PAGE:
Legislature(2017 - 2018)HOUSE FINANCE 519
04/26/2017 01:30 PM FINANCE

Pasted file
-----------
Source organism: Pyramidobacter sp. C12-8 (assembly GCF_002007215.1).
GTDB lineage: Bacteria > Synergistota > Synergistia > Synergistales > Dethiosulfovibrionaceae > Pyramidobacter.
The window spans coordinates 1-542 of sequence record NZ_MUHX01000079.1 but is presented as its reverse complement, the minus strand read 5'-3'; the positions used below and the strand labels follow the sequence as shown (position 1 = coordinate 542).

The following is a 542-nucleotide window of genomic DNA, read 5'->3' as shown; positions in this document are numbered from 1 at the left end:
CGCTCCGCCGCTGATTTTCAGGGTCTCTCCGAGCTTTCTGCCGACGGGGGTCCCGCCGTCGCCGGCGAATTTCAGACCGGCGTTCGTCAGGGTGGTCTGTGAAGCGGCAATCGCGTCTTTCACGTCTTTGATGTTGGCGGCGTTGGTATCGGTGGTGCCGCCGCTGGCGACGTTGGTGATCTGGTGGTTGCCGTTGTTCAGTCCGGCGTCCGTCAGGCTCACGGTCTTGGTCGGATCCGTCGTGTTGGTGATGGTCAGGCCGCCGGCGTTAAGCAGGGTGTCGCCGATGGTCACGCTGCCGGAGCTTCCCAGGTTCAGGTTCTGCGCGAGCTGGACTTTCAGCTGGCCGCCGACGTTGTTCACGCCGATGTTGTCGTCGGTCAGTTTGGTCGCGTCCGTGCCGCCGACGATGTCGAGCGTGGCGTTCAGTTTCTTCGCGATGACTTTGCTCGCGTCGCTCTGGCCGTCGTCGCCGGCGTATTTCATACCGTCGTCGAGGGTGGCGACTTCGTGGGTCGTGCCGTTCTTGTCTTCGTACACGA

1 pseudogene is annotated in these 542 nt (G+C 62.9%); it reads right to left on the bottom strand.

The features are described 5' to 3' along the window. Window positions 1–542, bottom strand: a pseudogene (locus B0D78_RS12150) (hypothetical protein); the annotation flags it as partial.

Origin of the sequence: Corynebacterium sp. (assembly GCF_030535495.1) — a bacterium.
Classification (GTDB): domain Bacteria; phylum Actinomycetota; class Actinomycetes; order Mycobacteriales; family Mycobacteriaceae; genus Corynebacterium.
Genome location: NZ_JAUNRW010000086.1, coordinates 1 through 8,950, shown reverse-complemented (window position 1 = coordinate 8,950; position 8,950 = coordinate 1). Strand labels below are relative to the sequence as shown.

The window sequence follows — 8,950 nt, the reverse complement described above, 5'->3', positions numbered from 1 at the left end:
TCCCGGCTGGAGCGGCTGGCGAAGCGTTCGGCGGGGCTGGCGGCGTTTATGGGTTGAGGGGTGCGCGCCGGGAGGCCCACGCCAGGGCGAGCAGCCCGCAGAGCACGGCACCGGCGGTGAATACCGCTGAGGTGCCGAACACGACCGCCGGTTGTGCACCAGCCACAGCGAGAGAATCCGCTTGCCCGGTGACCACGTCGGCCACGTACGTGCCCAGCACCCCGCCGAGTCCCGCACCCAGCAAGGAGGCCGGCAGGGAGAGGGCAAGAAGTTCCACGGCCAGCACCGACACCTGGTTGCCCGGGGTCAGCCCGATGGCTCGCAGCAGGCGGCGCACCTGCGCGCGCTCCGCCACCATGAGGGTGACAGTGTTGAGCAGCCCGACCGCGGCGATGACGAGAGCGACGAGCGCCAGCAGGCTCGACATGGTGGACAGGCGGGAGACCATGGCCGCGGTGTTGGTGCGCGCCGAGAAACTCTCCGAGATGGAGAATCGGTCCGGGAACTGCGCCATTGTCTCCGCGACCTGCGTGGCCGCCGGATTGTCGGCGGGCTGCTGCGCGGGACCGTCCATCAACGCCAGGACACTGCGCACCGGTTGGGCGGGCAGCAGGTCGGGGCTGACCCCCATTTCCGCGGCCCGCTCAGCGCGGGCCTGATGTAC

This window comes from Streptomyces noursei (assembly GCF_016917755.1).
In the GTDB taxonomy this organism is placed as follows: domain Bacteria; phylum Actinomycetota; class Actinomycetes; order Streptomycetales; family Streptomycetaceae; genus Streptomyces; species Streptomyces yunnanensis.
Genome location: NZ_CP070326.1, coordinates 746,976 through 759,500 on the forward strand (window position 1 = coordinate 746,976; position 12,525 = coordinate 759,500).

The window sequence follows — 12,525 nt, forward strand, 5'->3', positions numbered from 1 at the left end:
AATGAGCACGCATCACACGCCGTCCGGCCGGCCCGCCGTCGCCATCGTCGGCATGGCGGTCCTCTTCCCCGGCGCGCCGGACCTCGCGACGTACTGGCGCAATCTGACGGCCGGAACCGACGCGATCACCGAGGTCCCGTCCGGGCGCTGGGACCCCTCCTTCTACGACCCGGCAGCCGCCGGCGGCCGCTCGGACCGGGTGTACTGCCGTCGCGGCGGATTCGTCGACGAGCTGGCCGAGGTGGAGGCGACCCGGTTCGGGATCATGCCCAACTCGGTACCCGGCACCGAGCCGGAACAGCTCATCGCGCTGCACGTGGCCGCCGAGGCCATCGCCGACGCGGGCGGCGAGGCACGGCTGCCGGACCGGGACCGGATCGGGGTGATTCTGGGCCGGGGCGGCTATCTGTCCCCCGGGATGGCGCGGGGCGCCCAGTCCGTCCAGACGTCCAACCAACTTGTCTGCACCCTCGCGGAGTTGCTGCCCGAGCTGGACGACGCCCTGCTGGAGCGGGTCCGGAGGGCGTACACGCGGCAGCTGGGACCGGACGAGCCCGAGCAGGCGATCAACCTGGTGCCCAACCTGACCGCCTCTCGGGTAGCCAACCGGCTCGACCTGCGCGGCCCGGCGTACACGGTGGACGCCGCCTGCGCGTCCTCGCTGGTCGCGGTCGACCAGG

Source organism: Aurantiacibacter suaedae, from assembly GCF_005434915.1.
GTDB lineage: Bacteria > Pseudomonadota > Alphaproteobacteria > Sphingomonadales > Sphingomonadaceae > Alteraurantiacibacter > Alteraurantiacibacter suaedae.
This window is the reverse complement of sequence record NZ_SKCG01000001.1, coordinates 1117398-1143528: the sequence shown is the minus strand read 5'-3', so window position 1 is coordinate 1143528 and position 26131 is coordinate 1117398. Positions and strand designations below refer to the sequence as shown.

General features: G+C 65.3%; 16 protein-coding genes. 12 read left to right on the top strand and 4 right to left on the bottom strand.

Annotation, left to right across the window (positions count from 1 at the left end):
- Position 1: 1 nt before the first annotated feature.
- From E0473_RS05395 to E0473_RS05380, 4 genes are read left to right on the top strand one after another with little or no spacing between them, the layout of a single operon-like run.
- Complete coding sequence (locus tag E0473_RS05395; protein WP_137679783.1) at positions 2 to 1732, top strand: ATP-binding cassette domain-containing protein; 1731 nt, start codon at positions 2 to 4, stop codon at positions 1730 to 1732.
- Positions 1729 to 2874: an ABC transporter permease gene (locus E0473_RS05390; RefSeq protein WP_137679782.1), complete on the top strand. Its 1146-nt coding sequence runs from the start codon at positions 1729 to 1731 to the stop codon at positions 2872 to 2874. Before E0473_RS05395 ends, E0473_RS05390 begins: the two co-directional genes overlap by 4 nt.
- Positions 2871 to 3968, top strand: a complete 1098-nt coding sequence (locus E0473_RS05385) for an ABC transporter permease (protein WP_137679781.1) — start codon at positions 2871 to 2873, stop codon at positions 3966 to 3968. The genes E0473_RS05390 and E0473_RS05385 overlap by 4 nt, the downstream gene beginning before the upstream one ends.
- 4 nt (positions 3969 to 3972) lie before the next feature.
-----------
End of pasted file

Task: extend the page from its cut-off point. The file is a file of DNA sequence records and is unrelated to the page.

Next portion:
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HOUSE BILL NO. 128 "An Act relating to management of enhanced stocks of shellfish; authorizing certain nonprofit organizations to engage in shellfish enhancement projects; relating to application fees for salmon hatchery permits; and providing for an effective date." 1:50:10 PM Co-Chair Seaton relayed that the last time the committee heard the bill on April 14, 2018 at which time there were no amendments offered. He invited the bill sponsor to refresh the committee about the bill. REPRESENTATIVE DAN ORTIZ, SPONSOR, reviewed the legislation dealing with shellfish enhancement projects. He explained that the purpose of the bill was to advance mariculture opportunities in Alaska through shellfish enhancement projects. It allowed non-profits to apply for and pursue enhancement or restoration projects involving shellfish. They might include red and blue king crab, sea cucumber, abalone, geoduck, razor clams, plus other shellfish species not yet on the radar. Representative Ortiz continued to explain the purpose of the bill. He reported that HB 128 held the Department of Fish and Game (DFG) to a high standard in the process of issuing permits specifically requiring the commissioner to make a finding of substantial public benefit and a determination that the project would not jeopardize natural stocks. It was important to note that when shellfish were released back into the wild by a permit holder, the shellfish became a common property resource available for common use. Representative Ortiz summarized that the project held the promise of diversifying and strengthening Alaska's fishery portfolio by establishing a sound, sustainable approach to growing the state's fledgling mariculture industry. The bill had 2 zero fiscal notes. Representative Wilson appreciated the bill. She quarried about enhancement for hatcheries. She referred to the title on page 1, line 3 and salmon hatchery permits. Representative Ortiz responded that the bill was specifically designed to enhance Alaska's mariculture industry. There were several salmon hatcheries in Alaska that came into existence many years ago. There was nothing preventing the state from putting other hatcheries forward in the future. The bill being discussed addressed the issue of the mariculture industry. Representative Wilson asked if someone from DFG was available. 1:53:54 PM FORREST BOWERS, DEPUTY DIRECTOR, COMMERCIAL FISHERIES DIVISION, DEPARTMENT OF FISH AND GAME, introduced himself and asked Representative Wilson to restate her question. Representative Wilson suggested that in the bill the state was enhancing shellfish, which she favored. She brought up the Interior hatchery. It had a plentiful stock, but the fish could not be placed into the river. Since the bill provided a vehicle, she thought there might be some enhancement the state could provide for its hatcheries creating more opportunities. She asked for his feedback. Mr. Bowers responded that currently there were laws in place that allowed for enhancement or rehabilitation for fish including salmon, trout, and char. Those laws had been in place for many years. Currently, there was no law that allowed for shellfish enhancement, the intent of the bill. Currently, a person could not apply for a permit to do a shellfish fishery enhancement project. The bill would allow enabling regulations and a permitting process to be put into place where a person could apply for and receive a permit to enhance a shellfish fishery. As Representative Wilson pointed out, there was already a fish enhancement hatchery program in place for fish. The legislation would establish a parallel program for shellfish. Representative Wilson asked if there was a non-profit means of doing salmon enhancing products similar to what was being proposed for shellfish. She wondered if salmon hatcheries could release stock into the Chena River or the Yukon River, or wherever the need existed. Mr. Bowers responded affirmatively. There were examples in many coastal areas of Alaska. Representative Wilson was pleased with Mr. Bowers answer. She had been told that the state could not. She thanked him. Co-Chair Seaton added that releasing fish into the wild could be different then raising fish. Permits were required to allow an entity to release fish without competing with natural stocks. Enhancement was done by hatcheries or non- profit entities all along the Gulf. He noted there were several letters of opposition to the massive amounts of pink salmon going through non-profit hatcheries and being released. There was some contention. Representative Thompson was aware of the hatchery on the Gulkana River between Summit Lake and Paxon Lake. The hatchery was funded by the fishing industry. The fish were fertilized and taken to a lake in the Interior, and subsequently were put back into the river. He asked if Mr. Bowers was speaking of such a type of set up. Mr. Bowers affirmed that Representative Thompson's comments reflected an example of a fish enhancement project for a private non-profit. He added that a permitting process was in place. However, it did not mean the department would necessarily grant or approve every application. He noted folks in Representative Thompson's district who had discussed a potential project with the department and who might have received some negative feedback. There was statutory and regulatory language in place that allowed them to apply for a permit. Representative Wilson was told by the fish hatchery in Fairbanks that they could not install the fish in the Yukon. The co-chair had stated that the reason they were not allowed was because of the mixture of raised and wild fish. She wanted additional clarification. She mentioned a large amount of money going into the project and that there were issues about fish population. She was concerned with having built the hatcheries and them not working. She had heard from the hatchery that it could not insert stock. 1:59:15 PM Vice-Chair Gara did not want to haphazardly add a fish hatchery provision in the bill. For example, recently there had been a significant amount of controversy about adding hatchery king salmon to a wild king salmon stream. He opined that considerations would have to be studied prior to going forward. Mr. Bowers agreed. The only part of the bill that did not relate to shellfish was the application fee. The legislation raised the application fee for a new salmon hatchery permit from $100 to $1000. Everything else related to shellfish fishery enhancement. The piece related to the salmon hatchery permit application fee was in the bill and where the word "hatchery" was drawn into the title. Vice-Chair Gara was comfortable with the bill being a "shellfish bill." He would be uncomfortable expanding it. Co-Chair Foster directed Vice-Chair Gara to walk through the fiscal notes. Vice-Chair Gara reviewed two zero fiscal notes: [Fiscal Note Number: 2] Department: Department of Fish and Game Appropriation: Commercial Fisheries Allocation: Statewide Fisheries Management OMB Component Number: 2171 [Fiscal Note Number: 1] Department: Department of Fish and Game Appropriation: Commercial Fisheries Allocation: Commercial Fisheries Entry Commission OMB Component Number: 471 Vice-Chair Gara MOVED to report HB 128 out of Committee with individual recommendations and the accompanying fiscal notes. There being NO OBJECTION, it was so ordered. HB 128 was REPORTED OUT of Committee with a "do pass" recommendation and with two previously published fiscal notes, one with zero fiscal impact: FN1 (DFG); and one with an indeterminate fiscal impact: FN2 (DFG).